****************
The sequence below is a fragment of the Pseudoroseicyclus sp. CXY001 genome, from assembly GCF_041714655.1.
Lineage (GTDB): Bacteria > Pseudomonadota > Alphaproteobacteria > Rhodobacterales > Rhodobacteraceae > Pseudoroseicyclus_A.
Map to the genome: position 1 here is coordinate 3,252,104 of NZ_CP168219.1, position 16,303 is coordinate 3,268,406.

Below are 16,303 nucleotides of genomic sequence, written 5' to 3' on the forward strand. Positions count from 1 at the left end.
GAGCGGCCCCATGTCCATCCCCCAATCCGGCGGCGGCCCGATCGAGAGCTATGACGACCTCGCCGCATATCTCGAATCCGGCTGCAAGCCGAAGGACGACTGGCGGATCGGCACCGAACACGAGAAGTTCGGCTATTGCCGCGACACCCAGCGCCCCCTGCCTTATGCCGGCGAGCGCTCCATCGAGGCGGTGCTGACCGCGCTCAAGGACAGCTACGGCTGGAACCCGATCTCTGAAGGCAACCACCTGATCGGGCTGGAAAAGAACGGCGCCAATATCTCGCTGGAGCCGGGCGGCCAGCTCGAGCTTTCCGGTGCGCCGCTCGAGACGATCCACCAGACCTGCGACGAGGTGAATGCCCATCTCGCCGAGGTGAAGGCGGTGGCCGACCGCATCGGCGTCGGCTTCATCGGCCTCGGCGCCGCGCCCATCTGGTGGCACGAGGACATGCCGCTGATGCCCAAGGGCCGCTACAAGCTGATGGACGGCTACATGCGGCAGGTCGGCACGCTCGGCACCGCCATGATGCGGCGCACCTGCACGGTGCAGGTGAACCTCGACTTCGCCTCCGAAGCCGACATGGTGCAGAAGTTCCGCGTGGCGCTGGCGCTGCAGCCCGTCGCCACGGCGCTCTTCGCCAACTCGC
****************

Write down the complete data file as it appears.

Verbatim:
The sequence below is a fragment of the Pseudoroseicyclus sp. CXY001 genome, from assembly GCF_041714655.1.
Lineage (GTDB): Bacteria > Pseudomonadota > Alphaproteobacteria > Rhodobacterales > Rhodobacteraceae > Pseudoroseicyclus_A.
Map to the genome: position 1 here is coordinate 3,252,104 of NZ_CP168219.1, position 16,303 is coordinate 3,268,406.

Below are 16,303 nucleotides of genomic sequence, written 5' to 3' on the forward strand. Positions count from 1 at the left end.
GAGCGGCCCCATGTCCATCCCCCAATCCGGCGGCGGCCCGATCGAGAGCTATGACGACCTCGCCGCATATCTCGAATCCGGCTGCAAGCCGAAGGACGACTGGCGGATCGGCACCGAACACGAGAAGTTCGGCTATTGCCGCGACACCCAGCGCCCCCTGCCTTATGCCGGCGAGCGCTCCATCGAGGCGGTGCTGACCGCGCTCAAGGACAGCTACGGCTGGAACCCGATCTCTGAAGGCAACCACCTGATCGGGCTGGAAAAGAACGGCGCCAATATCTCGCTGGAGCCGGGCGGCCAGCTCGAGCTTTCCGGTGCGCCGCTCGAGACGATCCACCAGACCTGCGACGAGGTGAATGCCCATCTCGCCGAGGTGAAGGCGGTGGCCGACCGCATCGGCGTCGGCTTCATCGGCCTCGGCGCCGCGCCCATCTGGTGGCACGAGGACATGCCGCTGATGCCCAAGGGCCGCTACAAGCTGATGGACGGCTACATGCGGCAGGTCGGCACGCTCGGCACCGCCATGATGCGGCGCACCTGCACGGTGCAGGTGAACCTCGACTTCGCCTCCGAAGCCGACATGGTGCAGAAGTTCCGCGTGGCGCTGGCGCTGCAGCCCGTCGCCACGGCGCTCTTCGCCAACTCGC